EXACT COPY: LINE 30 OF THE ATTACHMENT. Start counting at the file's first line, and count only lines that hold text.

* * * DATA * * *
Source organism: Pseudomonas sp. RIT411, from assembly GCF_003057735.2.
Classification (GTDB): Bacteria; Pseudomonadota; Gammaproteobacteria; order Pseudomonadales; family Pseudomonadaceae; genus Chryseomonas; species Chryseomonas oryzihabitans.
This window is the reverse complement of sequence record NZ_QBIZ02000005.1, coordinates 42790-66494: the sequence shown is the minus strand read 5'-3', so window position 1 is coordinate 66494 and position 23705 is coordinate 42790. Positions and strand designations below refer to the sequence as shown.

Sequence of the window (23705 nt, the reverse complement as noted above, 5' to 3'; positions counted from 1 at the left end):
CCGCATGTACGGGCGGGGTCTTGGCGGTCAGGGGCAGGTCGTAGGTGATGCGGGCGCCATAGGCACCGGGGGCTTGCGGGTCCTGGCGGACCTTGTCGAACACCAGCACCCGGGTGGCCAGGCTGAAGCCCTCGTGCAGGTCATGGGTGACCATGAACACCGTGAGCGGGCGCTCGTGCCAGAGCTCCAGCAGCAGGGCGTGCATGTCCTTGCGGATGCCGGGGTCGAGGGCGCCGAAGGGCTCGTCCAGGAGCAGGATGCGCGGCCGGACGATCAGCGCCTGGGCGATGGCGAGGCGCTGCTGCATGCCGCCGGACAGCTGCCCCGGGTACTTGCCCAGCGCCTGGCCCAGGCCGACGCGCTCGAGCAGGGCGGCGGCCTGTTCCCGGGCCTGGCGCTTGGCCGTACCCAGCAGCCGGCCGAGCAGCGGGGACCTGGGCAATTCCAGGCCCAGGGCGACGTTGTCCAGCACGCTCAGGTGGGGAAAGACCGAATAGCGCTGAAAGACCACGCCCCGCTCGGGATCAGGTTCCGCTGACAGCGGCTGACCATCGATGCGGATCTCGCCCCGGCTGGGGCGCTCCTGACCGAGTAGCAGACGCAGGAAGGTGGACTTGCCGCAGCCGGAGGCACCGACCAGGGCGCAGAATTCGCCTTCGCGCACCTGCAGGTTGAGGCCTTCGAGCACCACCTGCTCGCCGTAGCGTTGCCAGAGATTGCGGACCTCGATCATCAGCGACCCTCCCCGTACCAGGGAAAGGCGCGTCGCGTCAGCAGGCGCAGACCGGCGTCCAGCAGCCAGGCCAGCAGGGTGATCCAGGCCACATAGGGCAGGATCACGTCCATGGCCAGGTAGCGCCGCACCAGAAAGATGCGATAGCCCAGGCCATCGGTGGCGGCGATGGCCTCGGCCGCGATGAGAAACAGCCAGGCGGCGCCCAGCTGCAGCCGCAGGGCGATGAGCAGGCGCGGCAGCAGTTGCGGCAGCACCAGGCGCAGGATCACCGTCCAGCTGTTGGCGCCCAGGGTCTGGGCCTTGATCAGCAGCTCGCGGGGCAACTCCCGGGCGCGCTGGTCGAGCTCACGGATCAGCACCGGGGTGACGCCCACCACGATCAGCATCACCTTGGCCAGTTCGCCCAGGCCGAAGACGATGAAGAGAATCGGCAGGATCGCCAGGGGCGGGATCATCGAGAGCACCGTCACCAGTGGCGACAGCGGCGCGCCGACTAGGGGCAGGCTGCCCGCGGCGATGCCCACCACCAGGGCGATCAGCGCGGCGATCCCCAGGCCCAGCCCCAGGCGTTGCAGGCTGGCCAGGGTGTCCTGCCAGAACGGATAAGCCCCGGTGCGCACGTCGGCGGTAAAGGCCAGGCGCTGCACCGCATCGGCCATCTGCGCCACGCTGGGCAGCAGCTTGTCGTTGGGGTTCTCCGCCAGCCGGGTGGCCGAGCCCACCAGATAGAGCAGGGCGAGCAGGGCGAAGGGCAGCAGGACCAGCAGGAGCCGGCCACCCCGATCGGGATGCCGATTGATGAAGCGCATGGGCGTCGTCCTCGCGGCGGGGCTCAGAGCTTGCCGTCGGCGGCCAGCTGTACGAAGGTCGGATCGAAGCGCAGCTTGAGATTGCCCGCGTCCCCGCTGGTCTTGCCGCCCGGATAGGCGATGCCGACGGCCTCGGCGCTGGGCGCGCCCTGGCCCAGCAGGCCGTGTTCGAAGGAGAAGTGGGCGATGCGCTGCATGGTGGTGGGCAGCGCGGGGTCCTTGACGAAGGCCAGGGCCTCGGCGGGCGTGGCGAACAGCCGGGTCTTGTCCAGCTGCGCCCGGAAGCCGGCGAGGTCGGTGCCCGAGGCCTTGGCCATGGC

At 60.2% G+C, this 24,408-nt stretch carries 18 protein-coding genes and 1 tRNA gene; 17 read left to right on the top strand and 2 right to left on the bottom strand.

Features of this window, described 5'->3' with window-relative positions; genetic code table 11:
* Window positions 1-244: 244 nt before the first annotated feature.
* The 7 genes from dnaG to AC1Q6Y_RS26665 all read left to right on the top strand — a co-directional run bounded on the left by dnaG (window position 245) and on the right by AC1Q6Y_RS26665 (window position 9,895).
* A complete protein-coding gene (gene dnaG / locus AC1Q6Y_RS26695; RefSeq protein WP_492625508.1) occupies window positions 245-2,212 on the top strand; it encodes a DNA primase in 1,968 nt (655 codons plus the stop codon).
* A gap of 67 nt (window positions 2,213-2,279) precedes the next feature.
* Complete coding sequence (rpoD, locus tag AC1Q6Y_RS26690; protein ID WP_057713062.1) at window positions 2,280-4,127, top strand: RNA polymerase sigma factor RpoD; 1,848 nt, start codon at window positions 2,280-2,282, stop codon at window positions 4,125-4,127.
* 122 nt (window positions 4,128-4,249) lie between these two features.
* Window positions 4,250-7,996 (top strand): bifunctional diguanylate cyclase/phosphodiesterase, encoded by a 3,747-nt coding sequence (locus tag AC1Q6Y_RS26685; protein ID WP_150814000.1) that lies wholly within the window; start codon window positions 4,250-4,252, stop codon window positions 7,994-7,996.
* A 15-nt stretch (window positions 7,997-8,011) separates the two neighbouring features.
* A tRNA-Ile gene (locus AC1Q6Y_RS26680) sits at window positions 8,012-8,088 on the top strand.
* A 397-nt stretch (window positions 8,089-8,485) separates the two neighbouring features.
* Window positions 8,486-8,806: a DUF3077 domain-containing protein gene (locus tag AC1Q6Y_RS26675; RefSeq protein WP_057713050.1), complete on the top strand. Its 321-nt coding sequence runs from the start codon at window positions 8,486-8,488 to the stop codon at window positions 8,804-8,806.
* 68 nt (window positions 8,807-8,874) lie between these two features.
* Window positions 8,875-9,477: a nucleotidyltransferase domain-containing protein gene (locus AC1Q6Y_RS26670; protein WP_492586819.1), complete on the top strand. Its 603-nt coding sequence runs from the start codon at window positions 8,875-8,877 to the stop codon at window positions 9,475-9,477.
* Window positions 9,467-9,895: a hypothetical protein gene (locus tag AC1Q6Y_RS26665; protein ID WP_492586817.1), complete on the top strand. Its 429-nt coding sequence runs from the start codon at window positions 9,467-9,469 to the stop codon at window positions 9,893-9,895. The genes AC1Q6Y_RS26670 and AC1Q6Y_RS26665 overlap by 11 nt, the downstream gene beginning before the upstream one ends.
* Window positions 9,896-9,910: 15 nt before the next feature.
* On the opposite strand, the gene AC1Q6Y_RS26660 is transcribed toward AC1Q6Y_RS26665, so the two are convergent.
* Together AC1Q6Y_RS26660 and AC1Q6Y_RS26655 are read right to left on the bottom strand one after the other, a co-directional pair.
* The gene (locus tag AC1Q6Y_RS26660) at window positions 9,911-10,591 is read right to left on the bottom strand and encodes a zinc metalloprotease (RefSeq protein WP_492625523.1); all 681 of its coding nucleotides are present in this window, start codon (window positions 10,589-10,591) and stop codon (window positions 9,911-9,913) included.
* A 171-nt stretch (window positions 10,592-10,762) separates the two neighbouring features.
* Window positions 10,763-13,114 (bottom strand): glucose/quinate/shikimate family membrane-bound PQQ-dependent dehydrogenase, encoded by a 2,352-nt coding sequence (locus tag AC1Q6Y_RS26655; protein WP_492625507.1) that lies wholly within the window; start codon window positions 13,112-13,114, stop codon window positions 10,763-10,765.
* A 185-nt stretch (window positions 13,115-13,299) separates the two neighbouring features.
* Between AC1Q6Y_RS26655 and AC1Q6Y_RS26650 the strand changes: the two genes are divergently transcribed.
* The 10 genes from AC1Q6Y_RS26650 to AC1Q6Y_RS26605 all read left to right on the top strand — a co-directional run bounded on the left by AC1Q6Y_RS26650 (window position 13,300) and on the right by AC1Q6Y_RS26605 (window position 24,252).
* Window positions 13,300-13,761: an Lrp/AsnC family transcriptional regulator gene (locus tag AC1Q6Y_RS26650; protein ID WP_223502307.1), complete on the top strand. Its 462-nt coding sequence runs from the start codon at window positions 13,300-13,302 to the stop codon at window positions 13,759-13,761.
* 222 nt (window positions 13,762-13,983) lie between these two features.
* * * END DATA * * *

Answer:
* The 10 genes from AC1Q6Y_RS26650 to AC1Q6Y_RS26605 all read left to right on the top strand — a co-directional run bounded on the left by AC1Q6Y_RS26650 (window position 13,300) and on the right by AC1Q6Y_RS26605 (window position 24,252).